Can you imagine a world where we get around in self-driving electric vehicles, hailed from rideshare services like Uber and powered by solar? What if these breakthroughs were coming, not in 50 years, but in the next decade? That was the gist of a recent video I watched at a 350PDX NE Neighborhood meeting, based on the work of Stanford University futurist Tony Seba.
Does this sound too good to be true? Too ambitious? That’s what I initially thought as well. And though I remain skeptical, this video got me thinking about the role of technology in powering our future and combating the threat of climate change.
Already we are seeing ways in which technology is helping. Eighteen percent of electricity in the United States is produced by renewable sources. The cost of solar and wind energy continues to drop. Hybrid vehicles have been on the road for years, while we are seeing increases in the sales of electric models. The picture isn’t all rosy, but green technology is here to stay.
There is plenty of room for growth in these evolving technologies. What do we do in the meantime? There are still many coal-fired power plants in existence. The transportation sector is responsible for a lot of carbon going up, into the atmosphere. It’s clear we are not where we need to be. So do we just wait around for clean tech to reach a tipping point and eventually conquer the market? I would argue the threat of climate change requires a little more urgency than that.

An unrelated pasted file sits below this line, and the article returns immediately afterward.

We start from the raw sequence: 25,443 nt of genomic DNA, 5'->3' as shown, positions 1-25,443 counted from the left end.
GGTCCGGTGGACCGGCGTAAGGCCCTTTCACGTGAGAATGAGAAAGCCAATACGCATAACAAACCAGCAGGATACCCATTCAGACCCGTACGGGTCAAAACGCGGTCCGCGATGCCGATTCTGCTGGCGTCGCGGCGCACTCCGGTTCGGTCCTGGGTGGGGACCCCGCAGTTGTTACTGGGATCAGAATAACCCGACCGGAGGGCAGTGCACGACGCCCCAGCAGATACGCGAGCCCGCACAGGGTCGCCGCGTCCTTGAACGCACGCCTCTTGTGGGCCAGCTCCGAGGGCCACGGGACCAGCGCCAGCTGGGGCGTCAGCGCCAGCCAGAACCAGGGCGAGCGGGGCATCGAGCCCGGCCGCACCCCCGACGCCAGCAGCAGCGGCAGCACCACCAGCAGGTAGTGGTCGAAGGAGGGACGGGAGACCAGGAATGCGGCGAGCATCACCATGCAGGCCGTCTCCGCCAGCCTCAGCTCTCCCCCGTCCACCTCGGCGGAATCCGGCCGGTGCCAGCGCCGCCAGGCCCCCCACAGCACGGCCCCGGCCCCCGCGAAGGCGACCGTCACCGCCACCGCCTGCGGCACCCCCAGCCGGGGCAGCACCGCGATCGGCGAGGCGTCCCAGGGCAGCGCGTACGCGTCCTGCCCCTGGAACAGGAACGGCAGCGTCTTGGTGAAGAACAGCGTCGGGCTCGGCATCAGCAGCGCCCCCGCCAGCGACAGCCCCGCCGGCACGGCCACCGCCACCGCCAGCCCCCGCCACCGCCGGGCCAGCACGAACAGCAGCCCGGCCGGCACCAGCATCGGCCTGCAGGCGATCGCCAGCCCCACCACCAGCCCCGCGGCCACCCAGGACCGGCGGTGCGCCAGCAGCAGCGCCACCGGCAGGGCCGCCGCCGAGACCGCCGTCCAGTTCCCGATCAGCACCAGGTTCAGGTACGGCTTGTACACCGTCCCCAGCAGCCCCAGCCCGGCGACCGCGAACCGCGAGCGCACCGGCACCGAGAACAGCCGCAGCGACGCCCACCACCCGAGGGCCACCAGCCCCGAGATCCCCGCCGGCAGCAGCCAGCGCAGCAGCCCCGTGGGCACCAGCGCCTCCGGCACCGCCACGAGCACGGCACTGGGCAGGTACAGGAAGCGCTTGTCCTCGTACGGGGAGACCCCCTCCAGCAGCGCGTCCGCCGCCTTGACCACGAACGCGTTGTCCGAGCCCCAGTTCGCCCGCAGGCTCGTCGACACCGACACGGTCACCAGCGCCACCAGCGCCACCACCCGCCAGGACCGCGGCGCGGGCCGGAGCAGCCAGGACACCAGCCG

There are ways we can all make a difference in reducing carbon emissions. For example, there are many resources online for reducing your carbon footprint. There are even carbon calculators (such as this one from the Nature Conservancy) to help you get started. Since we are on the topic of renewable energy, you can also look into renewable energy options from your local utility. An example is the Blue Sky Renewable Energy program through Pacific Power.
Before we know it, we could all be riding around in autonomous electric vehicles from Lyft, with a grid powered by renewable energy. But there are many actions we can take now to address climate change. What do you think? How can technology shape our future? What role do we have in the transition?
Author: Brent Swanson